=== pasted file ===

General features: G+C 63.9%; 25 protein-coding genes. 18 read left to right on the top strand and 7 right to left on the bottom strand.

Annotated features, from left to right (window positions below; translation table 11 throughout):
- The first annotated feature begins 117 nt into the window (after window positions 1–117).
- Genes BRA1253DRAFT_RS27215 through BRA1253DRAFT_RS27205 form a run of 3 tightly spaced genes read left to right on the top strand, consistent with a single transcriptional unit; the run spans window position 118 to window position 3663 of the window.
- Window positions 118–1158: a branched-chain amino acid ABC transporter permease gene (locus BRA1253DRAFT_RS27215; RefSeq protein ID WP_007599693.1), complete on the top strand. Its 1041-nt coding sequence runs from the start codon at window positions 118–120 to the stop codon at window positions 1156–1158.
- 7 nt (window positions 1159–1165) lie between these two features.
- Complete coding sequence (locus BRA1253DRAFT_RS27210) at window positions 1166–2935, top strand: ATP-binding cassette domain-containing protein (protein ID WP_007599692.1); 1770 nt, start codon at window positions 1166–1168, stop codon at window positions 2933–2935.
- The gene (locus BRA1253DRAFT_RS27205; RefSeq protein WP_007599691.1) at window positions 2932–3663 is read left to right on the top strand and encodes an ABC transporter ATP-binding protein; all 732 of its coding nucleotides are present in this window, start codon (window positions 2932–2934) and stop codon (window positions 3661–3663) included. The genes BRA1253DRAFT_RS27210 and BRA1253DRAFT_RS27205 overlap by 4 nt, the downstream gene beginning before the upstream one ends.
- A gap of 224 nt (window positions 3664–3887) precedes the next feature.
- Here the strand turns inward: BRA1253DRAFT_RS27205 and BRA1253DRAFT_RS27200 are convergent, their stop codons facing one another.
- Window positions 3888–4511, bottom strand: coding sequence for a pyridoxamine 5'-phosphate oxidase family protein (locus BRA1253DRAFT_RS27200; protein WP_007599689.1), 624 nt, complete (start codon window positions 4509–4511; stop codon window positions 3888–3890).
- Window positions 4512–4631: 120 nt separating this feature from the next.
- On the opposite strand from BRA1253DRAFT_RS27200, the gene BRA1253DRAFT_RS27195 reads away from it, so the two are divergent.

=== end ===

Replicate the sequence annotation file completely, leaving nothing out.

General features: G+C 63.9%; 25 protein-coding genes. 18 read left to right on the top strand and 7 right to left on the bottom strand.

Annotated features, from left to right (window positions below; translation table 11 throughout):
- The first annotated feature begins 117 nt into the window (after window positions 1–117).
- Genes BRA1253DRAFT_RS27215 through BRA1253DRAFT_RS27205 form a run of 3 tightly spaced genes read left to right on the top strand, consistent with a single transcriptional unit; the run spans window position 118 to window position 3663 of the window.
- Window positions 118–1158: a branched-chain amino acid ABC transporter permease gene (locus BRA1253DRAFT_RS27215; RefSeq protein ID WP_007599693.1), complete on the top strand. Its 1041-nt coding sequence runs from the start codon at window positions 118–120 to the stop codon at window positions 1156–1158.
- 7 nt (window positions 1159–1165) lie between these two features.
- Complete coding sequence (locus BRA1253DRAFT_RS27210) at window positions 1166–2935, top strand: ATP-binding cassette domain-containing protein (protein ID WP_007599692.1); 1770 nt, start codon at window positions 1166–1168, stop codon at window positions 2933–2935.
- The gene (locus BRA1253DRAFT_RS27205; RefSeq protein WP_007599691.1) at window positions 2932–3663 is read left to right on the top strand and encodes an ABC transporter ATP-binding protein; all 732 of its coding nucleotides are present in this window, start codon (window positions 2932–2934) and stop codon (window positions 3661–3663) included. The genes BRA1253DRAFT_RS27210 and BRA1253DRAFT_RS27205 overlap by 4 nt, the downstream gene beginning before the upstream one ends.
- A gap of 224 nt (window positions 3664–3887) precedes the next feature.
- Here the strand turns inward: BRA1253DRAFT_RS27205 and BRA1253DRAFT_RS27200 are convergent, their stop codons facing one another.
- Window positions 3888–4511, bottom strand: coding sequence for a pyridoxamine 5'-phosphate oxidase family protein (locus BRA1253DRAFT_RS27200; protein WP_007599689.1), 624 nt, complete (start codon window positions 4509–4511; stop codon window positions 3888–3890).
- Window positions 4512–4631: 120 nt separating this feature from the next.
- On the opposite strand from BRA1253DRAFT_RS27200, the gene BRA1253DRAFT_RS27195 reads away from it, so the two are divergent.